To date, at least a dozen police officers have been arrested while several senior security officials remain in detention.
Furthermore, Intriago’s lawyers released documents alleging that a former Haitian Supreme Court judge, Wendelle Coq Thélot, was involved in the plan to allegedly arrest Moïse.
The Caribbean island police issued arrest warrants for Thélot and other officials, including a former judicial employee and a former senator.
Haiti asks the United Nations and CARICOM for help
On Thursday, the Haitian government requested assistance from the United Nations in conducting an “international investigation” into the murder.
“The Ministry of Foreign Affairs of Haiti requests the assistance of the UN to carry out an international investigation into the assassination of President Jovenel Moïse”, has indicated the Embassy of Haiti in the Dominican Republic through your official account on the social network Facebook.
The government also requested the support of the Caribbean Community (CARICOM) and has reiterated that the murder of Moïse and the wounds suffered by the first lady in the assault “represent an international crime due to the suspicions of the participation of foreign citizens in the planning. , financing and execution of the attack ”.
The country increased the security of court personnel who will supervise the proceedings related to the assassination
This Wednesday, the case was finally presented to the Justice. The Port-au-Prince court of first instance must appoint one or more judges who will have the responsibility of investigating the case of Moïse’s murder.
However, Judge Bernard Saint-Vil, dean of the Court of First Instance in Port-au-Prince, said that some judges he recently contacted about the case of the president’s assassination had confessed to him their concern for his safety.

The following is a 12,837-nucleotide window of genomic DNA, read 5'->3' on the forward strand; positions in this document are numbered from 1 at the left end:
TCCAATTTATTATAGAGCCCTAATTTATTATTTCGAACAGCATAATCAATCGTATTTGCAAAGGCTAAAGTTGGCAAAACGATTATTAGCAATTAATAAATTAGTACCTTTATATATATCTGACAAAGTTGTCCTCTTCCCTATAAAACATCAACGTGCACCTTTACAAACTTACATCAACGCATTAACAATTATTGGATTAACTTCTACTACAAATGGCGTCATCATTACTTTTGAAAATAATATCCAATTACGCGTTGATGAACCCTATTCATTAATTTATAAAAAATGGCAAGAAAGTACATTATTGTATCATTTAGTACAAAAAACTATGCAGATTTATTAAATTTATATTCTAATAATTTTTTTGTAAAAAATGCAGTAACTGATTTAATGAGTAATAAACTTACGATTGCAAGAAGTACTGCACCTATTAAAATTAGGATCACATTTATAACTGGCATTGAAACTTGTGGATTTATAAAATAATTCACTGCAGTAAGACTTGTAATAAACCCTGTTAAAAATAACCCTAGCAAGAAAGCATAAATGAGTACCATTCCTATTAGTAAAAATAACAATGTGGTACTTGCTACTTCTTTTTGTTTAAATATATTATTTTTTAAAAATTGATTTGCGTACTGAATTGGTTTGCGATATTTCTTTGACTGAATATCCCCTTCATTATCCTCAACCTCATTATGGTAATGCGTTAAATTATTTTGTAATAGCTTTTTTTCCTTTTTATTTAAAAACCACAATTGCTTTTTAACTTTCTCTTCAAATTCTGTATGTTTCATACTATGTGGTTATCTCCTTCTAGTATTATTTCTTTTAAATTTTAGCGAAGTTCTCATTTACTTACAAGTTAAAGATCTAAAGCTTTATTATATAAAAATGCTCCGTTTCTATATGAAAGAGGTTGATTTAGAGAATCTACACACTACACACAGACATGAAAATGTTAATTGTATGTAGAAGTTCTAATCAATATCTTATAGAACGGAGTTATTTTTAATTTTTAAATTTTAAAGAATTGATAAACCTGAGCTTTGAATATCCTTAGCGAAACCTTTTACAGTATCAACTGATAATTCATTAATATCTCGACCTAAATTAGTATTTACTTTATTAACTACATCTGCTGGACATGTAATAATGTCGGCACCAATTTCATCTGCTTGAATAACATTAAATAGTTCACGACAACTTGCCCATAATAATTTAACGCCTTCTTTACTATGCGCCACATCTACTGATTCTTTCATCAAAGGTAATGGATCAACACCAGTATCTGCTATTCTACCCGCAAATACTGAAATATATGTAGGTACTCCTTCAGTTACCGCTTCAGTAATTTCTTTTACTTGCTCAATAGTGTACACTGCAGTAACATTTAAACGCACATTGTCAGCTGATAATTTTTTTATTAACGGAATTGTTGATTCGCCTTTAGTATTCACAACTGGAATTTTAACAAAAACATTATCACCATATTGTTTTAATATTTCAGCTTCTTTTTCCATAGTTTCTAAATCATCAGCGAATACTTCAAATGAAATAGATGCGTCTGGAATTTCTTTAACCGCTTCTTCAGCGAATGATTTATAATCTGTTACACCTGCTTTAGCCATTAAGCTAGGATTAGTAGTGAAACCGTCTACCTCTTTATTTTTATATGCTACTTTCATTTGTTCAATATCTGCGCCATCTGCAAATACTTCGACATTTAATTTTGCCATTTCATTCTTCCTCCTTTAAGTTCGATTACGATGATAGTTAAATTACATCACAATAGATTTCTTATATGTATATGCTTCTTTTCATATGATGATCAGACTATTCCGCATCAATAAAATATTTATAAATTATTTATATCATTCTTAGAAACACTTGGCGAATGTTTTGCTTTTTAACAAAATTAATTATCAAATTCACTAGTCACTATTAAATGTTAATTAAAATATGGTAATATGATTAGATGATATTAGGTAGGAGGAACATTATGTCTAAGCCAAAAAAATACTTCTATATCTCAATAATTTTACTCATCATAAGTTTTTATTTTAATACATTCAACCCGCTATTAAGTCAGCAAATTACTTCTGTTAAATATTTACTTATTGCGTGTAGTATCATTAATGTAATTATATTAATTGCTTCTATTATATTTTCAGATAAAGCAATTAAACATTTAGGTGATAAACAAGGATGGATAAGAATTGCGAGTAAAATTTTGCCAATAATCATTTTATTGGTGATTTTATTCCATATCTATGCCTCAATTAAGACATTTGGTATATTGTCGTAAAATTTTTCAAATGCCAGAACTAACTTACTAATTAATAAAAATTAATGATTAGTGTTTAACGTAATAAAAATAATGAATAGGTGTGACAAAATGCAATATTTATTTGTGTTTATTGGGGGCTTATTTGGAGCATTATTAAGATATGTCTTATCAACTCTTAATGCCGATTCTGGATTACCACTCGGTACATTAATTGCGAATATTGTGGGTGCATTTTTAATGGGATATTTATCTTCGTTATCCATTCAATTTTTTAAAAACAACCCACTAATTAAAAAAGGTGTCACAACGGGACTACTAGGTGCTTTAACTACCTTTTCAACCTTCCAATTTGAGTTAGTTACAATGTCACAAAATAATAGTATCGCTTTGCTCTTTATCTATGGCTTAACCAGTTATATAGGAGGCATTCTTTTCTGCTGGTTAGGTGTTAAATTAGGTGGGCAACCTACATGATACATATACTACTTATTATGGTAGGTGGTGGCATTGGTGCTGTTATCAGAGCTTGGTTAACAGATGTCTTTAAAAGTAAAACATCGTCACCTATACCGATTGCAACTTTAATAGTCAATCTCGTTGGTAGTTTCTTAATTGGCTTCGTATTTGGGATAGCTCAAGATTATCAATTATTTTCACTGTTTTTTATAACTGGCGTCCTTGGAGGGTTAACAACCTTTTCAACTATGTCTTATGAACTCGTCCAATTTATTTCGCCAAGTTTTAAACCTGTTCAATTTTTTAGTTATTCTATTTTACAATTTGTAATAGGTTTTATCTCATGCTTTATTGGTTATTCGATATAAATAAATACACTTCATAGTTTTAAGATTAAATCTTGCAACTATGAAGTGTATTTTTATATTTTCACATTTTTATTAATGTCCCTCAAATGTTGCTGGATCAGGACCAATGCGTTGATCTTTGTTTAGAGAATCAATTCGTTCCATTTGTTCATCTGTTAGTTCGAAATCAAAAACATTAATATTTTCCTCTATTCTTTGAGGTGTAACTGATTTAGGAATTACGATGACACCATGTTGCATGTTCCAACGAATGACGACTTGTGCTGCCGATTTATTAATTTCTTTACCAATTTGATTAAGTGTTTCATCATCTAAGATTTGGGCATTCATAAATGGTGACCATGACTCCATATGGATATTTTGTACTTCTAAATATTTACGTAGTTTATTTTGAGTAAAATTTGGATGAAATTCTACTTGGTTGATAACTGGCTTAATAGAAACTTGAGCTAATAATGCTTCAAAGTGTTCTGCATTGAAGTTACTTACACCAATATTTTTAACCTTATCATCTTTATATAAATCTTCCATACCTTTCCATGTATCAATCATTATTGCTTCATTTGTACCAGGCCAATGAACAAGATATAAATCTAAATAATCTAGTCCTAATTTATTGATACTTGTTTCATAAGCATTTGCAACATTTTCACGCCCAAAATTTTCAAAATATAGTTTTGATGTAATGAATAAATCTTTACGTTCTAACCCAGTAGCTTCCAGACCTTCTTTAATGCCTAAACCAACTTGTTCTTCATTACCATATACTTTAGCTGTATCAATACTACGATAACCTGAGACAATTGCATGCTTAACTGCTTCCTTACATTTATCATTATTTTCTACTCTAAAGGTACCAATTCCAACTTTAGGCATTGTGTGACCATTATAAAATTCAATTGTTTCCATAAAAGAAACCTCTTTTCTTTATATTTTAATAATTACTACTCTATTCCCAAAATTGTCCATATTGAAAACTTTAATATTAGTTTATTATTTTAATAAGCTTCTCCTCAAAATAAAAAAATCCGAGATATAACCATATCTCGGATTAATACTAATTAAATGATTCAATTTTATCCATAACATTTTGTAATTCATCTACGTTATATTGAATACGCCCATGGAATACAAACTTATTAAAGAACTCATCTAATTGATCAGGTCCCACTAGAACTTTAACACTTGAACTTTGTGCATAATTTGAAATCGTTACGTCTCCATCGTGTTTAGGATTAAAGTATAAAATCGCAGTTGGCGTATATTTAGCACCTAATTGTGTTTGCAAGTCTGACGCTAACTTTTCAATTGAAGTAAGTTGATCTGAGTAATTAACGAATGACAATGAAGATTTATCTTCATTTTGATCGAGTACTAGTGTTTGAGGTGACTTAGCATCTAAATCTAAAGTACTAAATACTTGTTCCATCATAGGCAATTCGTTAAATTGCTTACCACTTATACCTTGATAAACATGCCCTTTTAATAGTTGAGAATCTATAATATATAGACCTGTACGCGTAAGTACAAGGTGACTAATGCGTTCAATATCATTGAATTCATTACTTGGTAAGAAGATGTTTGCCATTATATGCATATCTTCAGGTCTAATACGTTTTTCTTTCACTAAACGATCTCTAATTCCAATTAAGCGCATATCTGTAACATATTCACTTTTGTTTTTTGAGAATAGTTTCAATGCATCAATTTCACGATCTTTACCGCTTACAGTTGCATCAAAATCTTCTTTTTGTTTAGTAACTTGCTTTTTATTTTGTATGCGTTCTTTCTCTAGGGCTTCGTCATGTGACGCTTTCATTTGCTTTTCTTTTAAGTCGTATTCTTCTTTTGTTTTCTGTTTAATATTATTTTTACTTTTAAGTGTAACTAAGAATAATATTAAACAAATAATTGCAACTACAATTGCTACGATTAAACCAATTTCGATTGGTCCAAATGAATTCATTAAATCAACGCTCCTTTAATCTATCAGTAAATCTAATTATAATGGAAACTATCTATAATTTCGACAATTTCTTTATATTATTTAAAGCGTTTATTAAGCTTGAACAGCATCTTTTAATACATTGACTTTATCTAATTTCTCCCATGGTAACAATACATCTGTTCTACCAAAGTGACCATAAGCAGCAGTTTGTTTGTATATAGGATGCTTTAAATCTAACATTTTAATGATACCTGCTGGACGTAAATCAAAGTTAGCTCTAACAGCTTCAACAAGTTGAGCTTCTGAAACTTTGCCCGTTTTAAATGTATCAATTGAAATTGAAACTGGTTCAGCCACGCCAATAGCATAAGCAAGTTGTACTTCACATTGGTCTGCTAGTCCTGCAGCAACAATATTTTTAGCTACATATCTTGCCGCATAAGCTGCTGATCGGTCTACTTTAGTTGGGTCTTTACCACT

Saint-Vil added that additional security measures are needed as some judicial officials fear for his life amid death threats.
On the other hand, this requested security reinforcement comes amid concern about the state of the crime suspects, who have been transferred to a prison where the conditions have been branded as torture conditions by the United Nations; and where thousands of prisoners are held for years without a court hearing or trial.
Similar concerns have arisen from human rights activists and the Government of Colombia, which is said to be concerned for the health of the former Colombian soldiers arrested and accused of having been the alleged mercenaries who perpetrated the crime. Colombia has denounced that the prisoners have limited access to water and that some are in lamentable physical condition.
Colombian President Iván Duque said that many of these former Colombian soldiers went to Haiti to work as bodyguards, but that others did know that a crime was being planned.
Meanwhile the country has a new prime minister in charge of organizing elections
The Haitian government formally appointed Ariel Henry on July 20 as prime minister.
Henry, a 71-year-old neurosurgeon, was appointed by Moïse to be the new prime minister a few days before his assassination, but without having been formally sworn in.
Days after taking office as prime minister, Henry declared that his government planned to create the conditions for the Caribbean nation to hold general elections as quickly as possible.
With EFE, AP and Reuters